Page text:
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Neuropsychopharmacology. 2015 Mar 13;40(5):1091-100. doi: 10.1038/npp.2014.286.

Mouse model of the OPRM1 (A118G) polymorphism: differential heroin self-administration behavior compared with wild-type mice.

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The Laboratory of the Biology of Addictive Diseases, The Rockefeller University, New York, NY, USA.
Department of Pharmacology, Perelman School of Medicine, University of Pennsylvania, Philadelphia, PA, USA.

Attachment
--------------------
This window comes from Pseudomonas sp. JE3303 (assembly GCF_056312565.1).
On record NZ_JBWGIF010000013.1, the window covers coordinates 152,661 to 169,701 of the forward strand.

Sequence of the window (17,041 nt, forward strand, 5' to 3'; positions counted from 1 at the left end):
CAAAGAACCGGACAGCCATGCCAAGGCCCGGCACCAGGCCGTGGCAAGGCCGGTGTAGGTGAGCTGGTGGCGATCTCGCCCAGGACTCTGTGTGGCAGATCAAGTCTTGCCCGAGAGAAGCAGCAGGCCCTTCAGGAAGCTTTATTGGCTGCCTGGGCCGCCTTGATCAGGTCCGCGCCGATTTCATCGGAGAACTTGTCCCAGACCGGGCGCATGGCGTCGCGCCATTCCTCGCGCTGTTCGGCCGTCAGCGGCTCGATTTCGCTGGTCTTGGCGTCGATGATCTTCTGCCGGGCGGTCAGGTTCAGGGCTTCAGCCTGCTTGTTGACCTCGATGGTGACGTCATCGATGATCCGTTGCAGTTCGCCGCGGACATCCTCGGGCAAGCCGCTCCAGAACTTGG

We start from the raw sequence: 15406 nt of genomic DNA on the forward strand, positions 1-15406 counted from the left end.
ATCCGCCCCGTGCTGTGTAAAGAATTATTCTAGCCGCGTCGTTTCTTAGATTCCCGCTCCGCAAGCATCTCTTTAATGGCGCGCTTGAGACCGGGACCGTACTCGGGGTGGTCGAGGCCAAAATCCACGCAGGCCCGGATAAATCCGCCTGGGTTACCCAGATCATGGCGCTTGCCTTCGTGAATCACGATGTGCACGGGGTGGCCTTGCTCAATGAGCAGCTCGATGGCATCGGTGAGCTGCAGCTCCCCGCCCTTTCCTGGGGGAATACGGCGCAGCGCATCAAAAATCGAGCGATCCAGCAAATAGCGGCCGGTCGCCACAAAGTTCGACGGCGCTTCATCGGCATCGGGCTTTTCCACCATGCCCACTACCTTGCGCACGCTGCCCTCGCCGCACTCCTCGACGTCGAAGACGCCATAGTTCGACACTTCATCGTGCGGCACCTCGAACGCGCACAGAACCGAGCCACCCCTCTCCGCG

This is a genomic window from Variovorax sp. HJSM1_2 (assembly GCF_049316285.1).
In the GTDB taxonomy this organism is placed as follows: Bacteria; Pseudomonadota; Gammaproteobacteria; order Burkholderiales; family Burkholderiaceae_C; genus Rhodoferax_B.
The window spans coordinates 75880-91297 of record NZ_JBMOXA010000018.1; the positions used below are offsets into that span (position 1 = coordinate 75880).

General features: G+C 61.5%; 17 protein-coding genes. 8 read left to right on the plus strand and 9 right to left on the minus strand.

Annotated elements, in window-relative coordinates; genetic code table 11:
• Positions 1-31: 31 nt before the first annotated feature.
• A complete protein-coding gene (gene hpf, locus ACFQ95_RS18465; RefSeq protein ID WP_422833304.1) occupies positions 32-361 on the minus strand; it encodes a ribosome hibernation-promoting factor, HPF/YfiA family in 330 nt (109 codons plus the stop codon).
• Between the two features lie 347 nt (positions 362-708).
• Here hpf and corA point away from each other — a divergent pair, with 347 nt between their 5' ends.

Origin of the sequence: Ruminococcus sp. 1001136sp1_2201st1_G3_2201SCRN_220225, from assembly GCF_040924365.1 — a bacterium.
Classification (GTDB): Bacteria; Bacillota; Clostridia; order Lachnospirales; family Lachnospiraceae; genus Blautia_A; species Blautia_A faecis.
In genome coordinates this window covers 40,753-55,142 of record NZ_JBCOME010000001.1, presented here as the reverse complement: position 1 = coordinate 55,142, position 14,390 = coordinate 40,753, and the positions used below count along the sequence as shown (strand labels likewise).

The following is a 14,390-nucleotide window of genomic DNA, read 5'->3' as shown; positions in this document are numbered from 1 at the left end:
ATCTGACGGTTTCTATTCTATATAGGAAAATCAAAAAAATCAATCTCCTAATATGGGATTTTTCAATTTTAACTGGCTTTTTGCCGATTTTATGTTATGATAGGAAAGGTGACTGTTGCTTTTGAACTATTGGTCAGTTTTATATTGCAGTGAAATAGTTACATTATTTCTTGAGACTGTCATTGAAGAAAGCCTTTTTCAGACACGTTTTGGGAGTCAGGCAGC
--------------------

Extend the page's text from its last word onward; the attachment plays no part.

Mu-opioid receptors (MOPRs) are the target of heroin and other prescription opioids, which are currently responsible for massive addiction morbidity in the US. The gene coding for the human MOPR (OPRM1) has an important functional single nucleotide polymorphism (SNP), A118G. The OPRM1 A118G genotype results in substantially increased risk of heroin addiction in humans; however, the neurobiological mechanism for this increased risk is not fully understood. This study examined heroin self-administration (SA) behavior in A112G (G/G) mice, harboring a functionally equivalent SNP in Oprm1 with a similar amino acid substitution, in extended (4 h) SA sessions. Adult male and female G/G mice and 'wild-type' litter mates (A/A) were allowed to self-administer heroin (0.25 mg/kg/unit dose, FR1 with a nose poke response) for 4 h/day, for 10 consecutive days. Half of the mice then continued in a heroin dose-response study, while extinction from heroin SA was studied in the other half. In vivo microdialysis was used to measure acute heroin-induced increases of striatal dopamine in the GG vs AA genotypes. Male and female G/G mice responded for heroin significantly more (and thus had greater intake) than A/A mice, in the initial 10 days of heroin SA, and in the subsequent dose-response study. There were no significant differences in extinction of SA between the A/A and G/G mice. Heroin-induced increases in striatal dopamine levels are higher in the GG mice than in the AA mice. Both male and female G/G mice self-administered more heroin than did A/A mice over a 10-day period, possibly because of the greater increases of heroin-induced striatal dopamine in the GG mice. Furthermore, G/G male mice escalated the amount of heroin self-administration across 10 extended-access sessions more than A/A male mice did. These are the first studies to examine the acquisition of heroin SA in this mouse model. These studies may lead to a better understanding of the neurobiological and behavioral mechanisms that underlie greater risk of heroin addiction in carriers of the A118G SNP.

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